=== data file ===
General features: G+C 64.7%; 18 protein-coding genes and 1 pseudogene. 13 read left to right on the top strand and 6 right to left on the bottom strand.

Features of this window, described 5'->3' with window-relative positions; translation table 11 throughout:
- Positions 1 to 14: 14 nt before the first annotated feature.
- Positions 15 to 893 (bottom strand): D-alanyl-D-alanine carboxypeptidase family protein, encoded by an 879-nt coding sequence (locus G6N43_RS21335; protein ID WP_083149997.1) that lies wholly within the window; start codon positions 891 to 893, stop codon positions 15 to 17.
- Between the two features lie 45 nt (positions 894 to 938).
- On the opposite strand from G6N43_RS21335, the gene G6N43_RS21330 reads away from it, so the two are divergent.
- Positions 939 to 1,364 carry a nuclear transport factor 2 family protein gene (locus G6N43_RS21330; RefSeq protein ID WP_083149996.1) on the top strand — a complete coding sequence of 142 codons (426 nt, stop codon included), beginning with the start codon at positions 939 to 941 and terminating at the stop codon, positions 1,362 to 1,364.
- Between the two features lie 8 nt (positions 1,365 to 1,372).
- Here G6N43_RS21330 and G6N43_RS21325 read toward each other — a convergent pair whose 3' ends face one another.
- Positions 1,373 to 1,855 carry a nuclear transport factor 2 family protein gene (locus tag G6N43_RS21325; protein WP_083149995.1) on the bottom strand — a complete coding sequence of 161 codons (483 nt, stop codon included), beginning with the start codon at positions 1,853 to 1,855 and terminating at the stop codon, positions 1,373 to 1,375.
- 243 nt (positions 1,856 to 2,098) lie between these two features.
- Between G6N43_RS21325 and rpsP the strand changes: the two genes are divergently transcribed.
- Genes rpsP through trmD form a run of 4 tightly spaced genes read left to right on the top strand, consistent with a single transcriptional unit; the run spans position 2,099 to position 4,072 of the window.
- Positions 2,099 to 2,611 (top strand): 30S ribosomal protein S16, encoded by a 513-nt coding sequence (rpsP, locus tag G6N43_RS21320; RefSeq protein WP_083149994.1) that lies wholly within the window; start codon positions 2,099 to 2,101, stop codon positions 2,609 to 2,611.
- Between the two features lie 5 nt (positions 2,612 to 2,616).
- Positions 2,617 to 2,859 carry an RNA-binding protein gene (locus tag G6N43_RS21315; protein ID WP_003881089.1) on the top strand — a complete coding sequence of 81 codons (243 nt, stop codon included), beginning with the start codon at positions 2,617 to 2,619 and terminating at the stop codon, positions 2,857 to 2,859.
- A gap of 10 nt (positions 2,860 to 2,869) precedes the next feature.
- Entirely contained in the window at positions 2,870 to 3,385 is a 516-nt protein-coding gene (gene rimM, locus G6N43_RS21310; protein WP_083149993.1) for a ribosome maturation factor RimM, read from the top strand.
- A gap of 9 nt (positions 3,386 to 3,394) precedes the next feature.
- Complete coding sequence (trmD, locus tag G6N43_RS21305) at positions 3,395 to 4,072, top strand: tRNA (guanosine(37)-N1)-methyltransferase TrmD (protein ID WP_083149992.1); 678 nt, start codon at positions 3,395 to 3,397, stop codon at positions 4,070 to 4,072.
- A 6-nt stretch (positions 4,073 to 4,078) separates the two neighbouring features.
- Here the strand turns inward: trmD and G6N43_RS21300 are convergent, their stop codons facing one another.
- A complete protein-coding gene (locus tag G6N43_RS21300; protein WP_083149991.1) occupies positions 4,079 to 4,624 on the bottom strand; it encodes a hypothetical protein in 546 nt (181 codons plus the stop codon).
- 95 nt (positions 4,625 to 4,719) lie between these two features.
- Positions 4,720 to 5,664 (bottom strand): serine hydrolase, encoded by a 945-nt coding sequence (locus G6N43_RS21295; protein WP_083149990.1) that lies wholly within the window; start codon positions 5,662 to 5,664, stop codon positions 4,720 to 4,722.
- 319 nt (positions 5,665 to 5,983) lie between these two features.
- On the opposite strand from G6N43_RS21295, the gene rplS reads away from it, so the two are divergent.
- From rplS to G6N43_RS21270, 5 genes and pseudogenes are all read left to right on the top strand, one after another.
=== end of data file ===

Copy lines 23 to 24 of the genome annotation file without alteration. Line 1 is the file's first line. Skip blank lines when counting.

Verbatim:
- A complete protein-coding gene (locus tag G6N43_RS21300; protein WP_083149991.1) occupies positions 4,079 to 4,624 on the bottom strand; it encodes a hypothetical protein in 546 nt (181 codons plus the stop codon).
- 95 nt (positions 4,625 to 4,719) lie between these two features.